Background information on the Equalities Review
A root and branch review to investigate the causes of persistent
discrimination and inequality in British society was announced by the then
Equality Minister Jacqui Smith and the then Minister for the Cabinet Office
David Miliband on 25 February 2005.
Announcing the Review, Jacqui Smith, said:
'Discrimination simply has no place in our society.
'We can only tackle poverty, ensure access to the best public
services and enable people to make the most of their talents, whatever
their background, if we have equality of opportunity and fairness for
'We need to look to the future and question why deep-seated patterns
of disadvantage remain so that we can improve opportunities and help the
new Commission for Equality and Human Rights make a strong impact from
David Miliband, joint Ministerial sponsor for the Review said:
'A dynamic economy relies on using the talents of all. We have made
significant progress in improving opportunities for disadvantaged groups
since the Labour Government introduced the first groundbreaking
anti-discrimination legislation in 1965. This review will give us the
strategic understanding we need in order to understand the barriers that
still unjustly stop people achieving their potential.'
Working in parallel to the Equalities Review, the Department of Trade and
Industry will begin new work informed by the Equalities Review on the
development of a simpler, fairer legal framework. Involving several
government departments, the Discrimination Law Review will assess how our
anti-discrimination legislation can be modernised to fit the needs of
Britain in the 21st century. This work will consider the approaches that
are effective in eradicating remaining discrimination but avoid imposing
unnecessary, bureaucratic burdens on business and public services.
The Equalities Review will take into account existing work to address the
barriers faced by specific groups, such as the Government's Community
Cohesion and Race Equality Strategy, Prime Minister's Strategy
Unit's reports on 'Improving the Life Chances of Disabled
People' and 'Ethnic Minorities and the Labour Market' and the
current Women and Work Commission.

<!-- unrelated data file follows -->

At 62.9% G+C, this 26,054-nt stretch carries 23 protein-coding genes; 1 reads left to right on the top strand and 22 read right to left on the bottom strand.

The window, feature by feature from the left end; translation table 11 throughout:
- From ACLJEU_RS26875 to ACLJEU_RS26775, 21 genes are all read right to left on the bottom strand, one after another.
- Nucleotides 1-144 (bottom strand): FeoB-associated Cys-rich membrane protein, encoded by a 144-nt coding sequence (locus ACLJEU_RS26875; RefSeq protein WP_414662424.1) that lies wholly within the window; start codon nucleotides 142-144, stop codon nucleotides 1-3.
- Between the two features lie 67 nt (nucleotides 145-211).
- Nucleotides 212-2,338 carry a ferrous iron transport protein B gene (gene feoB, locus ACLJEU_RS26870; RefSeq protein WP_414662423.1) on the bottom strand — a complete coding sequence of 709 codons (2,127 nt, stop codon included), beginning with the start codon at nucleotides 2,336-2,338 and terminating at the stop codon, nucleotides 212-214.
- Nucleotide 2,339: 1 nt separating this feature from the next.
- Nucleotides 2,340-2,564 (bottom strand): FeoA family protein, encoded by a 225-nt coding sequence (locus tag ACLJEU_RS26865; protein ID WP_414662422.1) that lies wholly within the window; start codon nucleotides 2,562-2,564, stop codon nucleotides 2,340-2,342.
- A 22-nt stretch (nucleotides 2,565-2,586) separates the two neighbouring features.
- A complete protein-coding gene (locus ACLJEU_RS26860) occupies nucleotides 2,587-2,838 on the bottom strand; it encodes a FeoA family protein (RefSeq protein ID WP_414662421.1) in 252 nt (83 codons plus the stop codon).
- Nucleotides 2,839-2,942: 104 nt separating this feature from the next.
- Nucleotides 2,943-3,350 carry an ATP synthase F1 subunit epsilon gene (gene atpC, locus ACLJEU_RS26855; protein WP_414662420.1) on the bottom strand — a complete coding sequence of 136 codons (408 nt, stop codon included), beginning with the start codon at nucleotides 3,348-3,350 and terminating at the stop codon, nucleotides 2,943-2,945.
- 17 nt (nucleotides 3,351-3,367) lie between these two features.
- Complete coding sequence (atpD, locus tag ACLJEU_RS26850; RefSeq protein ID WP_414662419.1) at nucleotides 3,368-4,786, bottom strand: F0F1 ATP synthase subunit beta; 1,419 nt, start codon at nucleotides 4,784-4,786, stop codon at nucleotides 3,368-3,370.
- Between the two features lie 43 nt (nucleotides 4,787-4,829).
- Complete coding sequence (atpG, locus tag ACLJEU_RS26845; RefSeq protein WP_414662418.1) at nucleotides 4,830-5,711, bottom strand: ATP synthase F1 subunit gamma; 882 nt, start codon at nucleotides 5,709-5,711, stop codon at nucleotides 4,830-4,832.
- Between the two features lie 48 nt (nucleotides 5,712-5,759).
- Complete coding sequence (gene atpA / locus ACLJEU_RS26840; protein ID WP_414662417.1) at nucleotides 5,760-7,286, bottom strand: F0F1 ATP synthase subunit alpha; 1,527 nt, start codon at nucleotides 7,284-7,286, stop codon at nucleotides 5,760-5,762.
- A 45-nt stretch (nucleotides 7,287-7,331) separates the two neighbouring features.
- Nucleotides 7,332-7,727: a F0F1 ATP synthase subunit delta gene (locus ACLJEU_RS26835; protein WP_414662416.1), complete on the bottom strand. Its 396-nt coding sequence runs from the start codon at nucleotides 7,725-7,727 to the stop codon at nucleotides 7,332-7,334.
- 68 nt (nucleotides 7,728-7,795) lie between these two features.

It will build on these findings to develop a better understanding of the
long-term and underlying barriers to opportunity that face many individuals
and groups in society, based on evidence of what works at home and abroad.
It will improve the Government's ability to tackle issues such as hate
crime, the pay gap between different groups and the disproportionate risk
that some groups face of living in poverty or having a below average chance
of educational success.
Welcoming his role in the Review, its Chair Trevor Phillips said:
'I am delighted to be asked to chair this vital review in a personal
capacity and I am confident that this will be an important contribution
towards embedding equality in government policy and towards achieving
greater equality in the UK.
'This exercise is not a parallel or separate process to the CEHR. As the
Chair of the Commission for Racial Equality I welcome the
Government's response to the CRE comments on the CEHR and
recognise the changes and improvements that have been made to plans for
the new commission. The CRE intends to work wholeheartedly with our
sister commissions and new strands as we move towards a unified
commission that we can all support.'
The Government announced its intention to legislate to establish a new
Commission for Equality and Human Rights (CEHR) in the Queen's speech
in November 2004. The new commission which will bring together expertise
from the current equality commissions (the Equal Opportunities Commission,
the Commission for Racial Equality and the Disability Rights Commission)
and make provide support for the first time for the new equality areas of
age, religion and belief and sexual orientation. The CEHR will also promote
human rights and will have a flexible suite of powers to enforce
legislation and promote equality in relation to all disadvantaged groups.